as a butcher picks up skewers

SuprunP

Senior Member
Ukrainian & Russian
He picked up a fragment of cheese by pecking upon it with his knife, as a butcher picks up skewers.
(T. Hardy; Far from the Madding Crowd)

I'm not sure I follow the logic of this sentence.

Should it by any chance be 'as a butcher picks up with skewers', thus likening the knife to skewers?

Thanks.
 
  • Loob

    Senior Member
    English UK
    Hi Suprun

    I think that "skewers" here means "small left-over pieces of meat". Dickens uses the term again in Our Mutual Friend:

    'If you were treated as you ought to be,' said Miss Wren, 'you'd be fed upon the skewers of cats' meat;—only the skewers, after the cats had had the meat. As it is, go to bed.'

    I don't think we'd use it that way in today's English (or maybe butchers would!:))

    _________

    EDIT: Oops:eek:. TT gives the correct explanation for the Dickens quote below.
     
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    Loob

    Senior Member
    English UK
    I'm not surprised your dictionaries don't have it, Suprun - the [big] OED doesn't have it either:).

    The OED does, however, have this citation for "skewer-pieces":
    1867 W. H. Smyth Sailor's Word-bk. 629 The meat being then divided into messes, the remnants are cut into small pieces termed skewer-pieces.

    Perhaps Dickens' "skewers" is an abbreviated form of "skewer-pieces"? Next time I go to the butcher's I'll ask!
     

    Thomas Tompion

    Senior Member
    English - England
    I'm interested in Loob's ingenious explanation here.

    Johnson's dictionary (1755, ie. well before Hardy) gives Ske'wer.[Skere, Danish.] A wooden or iron pin. Used to keep meat in form. The quotations, from Dryden, King, and Swift, all have that meaning.

    Dickens in other places uses the word in this familiar sense: eg.
    Allowing that, of these sixty-two thousand seven hundred and forty-eight skewers, the odd two thousand seven hundred and forty-eight were accidentally devoured with the meat, by the most voracious of the animals supplied, it followed that sixty thousand skewers per day, or the enormous number of twenty-one millions nine hundred thousand skewers annually, were wasted in the kennels and dustholes of London; which, if collected and warehoused, would in ten years' time afford a mass of timber more than sufficient for the construction of a first-rate vessel of war for the use of her Majesty's navy, to be called "The Royal Skewer," and to become under that name the terror of all the enemies of this island. The First Meeting of Mudfog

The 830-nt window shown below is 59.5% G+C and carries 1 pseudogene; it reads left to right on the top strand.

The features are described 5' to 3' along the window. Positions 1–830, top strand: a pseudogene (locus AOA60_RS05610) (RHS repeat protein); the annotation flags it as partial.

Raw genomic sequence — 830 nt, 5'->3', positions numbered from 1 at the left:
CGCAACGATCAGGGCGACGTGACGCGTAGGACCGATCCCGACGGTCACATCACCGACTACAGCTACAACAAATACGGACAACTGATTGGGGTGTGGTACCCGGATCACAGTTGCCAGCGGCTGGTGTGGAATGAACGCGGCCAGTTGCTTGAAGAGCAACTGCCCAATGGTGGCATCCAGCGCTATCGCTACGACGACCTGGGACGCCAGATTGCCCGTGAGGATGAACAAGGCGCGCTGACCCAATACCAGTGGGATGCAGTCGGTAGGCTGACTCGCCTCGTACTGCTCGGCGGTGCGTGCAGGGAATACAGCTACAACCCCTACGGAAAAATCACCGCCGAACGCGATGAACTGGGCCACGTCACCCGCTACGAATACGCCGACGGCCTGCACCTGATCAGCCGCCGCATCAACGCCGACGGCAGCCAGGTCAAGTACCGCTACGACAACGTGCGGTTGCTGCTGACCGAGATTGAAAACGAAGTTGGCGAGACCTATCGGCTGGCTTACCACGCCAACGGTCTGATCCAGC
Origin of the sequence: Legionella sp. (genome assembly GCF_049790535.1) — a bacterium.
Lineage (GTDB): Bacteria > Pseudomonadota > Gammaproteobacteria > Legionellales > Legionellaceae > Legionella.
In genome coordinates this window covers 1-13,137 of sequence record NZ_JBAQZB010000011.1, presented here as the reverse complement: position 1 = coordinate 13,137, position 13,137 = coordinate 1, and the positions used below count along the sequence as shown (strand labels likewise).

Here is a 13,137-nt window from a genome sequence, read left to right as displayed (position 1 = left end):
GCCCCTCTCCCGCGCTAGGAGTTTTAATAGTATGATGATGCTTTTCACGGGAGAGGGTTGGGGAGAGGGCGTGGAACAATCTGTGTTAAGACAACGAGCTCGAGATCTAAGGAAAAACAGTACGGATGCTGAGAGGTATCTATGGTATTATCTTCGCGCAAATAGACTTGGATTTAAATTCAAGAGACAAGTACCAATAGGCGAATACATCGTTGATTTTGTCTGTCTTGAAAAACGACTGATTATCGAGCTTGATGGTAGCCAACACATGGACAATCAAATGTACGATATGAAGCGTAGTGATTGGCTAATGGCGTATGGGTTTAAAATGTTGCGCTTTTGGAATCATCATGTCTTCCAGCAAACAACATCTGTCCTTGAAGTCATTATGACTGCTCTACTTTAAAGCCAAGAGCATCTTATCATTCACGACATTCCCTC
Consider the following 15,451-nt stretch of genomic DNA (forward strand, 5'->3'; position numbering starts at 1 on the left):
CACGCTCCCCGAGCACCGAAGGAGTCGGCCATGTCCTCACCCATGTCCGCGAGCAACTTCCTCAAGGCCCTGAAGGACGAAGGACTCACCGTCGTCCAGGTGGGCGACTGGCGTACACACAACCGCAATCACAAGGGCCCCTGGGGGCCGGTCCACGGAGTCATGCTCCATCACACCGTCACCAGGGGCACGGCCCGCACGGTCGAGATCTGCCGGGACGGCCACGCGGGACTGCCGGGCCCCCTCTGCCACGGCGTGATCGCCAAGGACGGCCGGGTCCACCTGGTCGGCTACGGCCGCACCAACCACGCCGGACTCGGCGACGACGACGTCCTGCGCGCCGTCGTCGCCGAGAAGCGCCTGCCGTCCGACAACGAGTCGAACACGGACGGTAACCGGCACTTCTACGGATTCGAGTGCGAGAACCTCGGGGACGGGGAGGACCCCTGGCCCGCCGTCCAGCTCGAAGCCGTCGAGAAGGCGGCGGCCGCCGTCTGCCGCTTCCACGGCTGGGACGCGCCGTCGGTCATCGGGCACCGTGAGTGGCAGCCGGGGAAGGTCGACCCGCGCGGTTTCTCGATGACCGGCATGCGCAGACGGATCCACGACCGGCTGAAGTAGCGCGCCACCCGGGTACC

It's clear that these skewers are wooden (ships are to be made from them, and they may be eaten by mistake by the dogs), and to hold small pieces of meat for animals, a sense found elsewhere in Dickens, as in Loob's example from Our Mutual Friend.

    Look at Loob's example:

    I think that "skewers" here means "small left-over pieces of meat". Dickens uses the term again in Our Mutual Friend:

    'If you were treated as you ought to be,' said Miss Wren, 'you'd be fed upon the skewers of cats' meat;—only the skewers, after the cats had had the meat. As it is, go to bed.'
    Miss Wren tells her father that he deserves to be fed on the skewers of cats' meat, but only on the skewers (the wood), after the cats have had the meat. The cats have had the meat, so the skewers can't be meat.

    If, then, we reject Loob's ingenious suggestion, which I do, reluctantly, what can Hardy have meant by as a butcher picks up skewers?

    I suspect that the plural of skewers is important, as is, obviously, the chicken metaphor.

    I think he's evoking descending swoops onto a butcher's slab. At the end of the day butchers picked up wooden skewers lying here and there on their slabs by making repeated dabs with their hands, like a chicken pecking grain, to reverse the image.

    Henery Fray is eating the cheese with his knife like that. I don't think it's a happy image because Henery only has one 'fragment of cheese' and the butchers will be picking up several skewers, but that's by the way.
     
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    SuprunP

    Senior Member
    Ukrainian & Russian
    Thank you Loob and Thomas Tompion.

    I wonder whether at least his contemporaries found his works easy to read?
     
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    suzi br

    Senior Member
    English / England
    Thank you Loob and Thomas Tompion.

    I wonder whether at least contemporaries found his works easy to read?
    Yes, they did, as we still do, mainly because we generally do not care if we don't quite "get" a few words or expressions in the glory of the whole thing!
     

    velisarius

    Senior Member
    British English (Sussex)
    I have the idea that the imagery is just to show the vertical action of the knife. If you imagine a butcher picking up a handful of skewers in his fist, he will jab the pointed ends all together on the butchers slab to make them into a tidy bundle, for re-use. The person in the passage by Hardy then would have grasped the knife with the blade pointing downwards and raising it a couple of inches from the surface he jabbed it down in one light swift movement.

    In other words, t.t.'s idea, but only one movement, to arrange the skewers in a taut bundle.

    I admit though that loob's version would have been much more logical.
     
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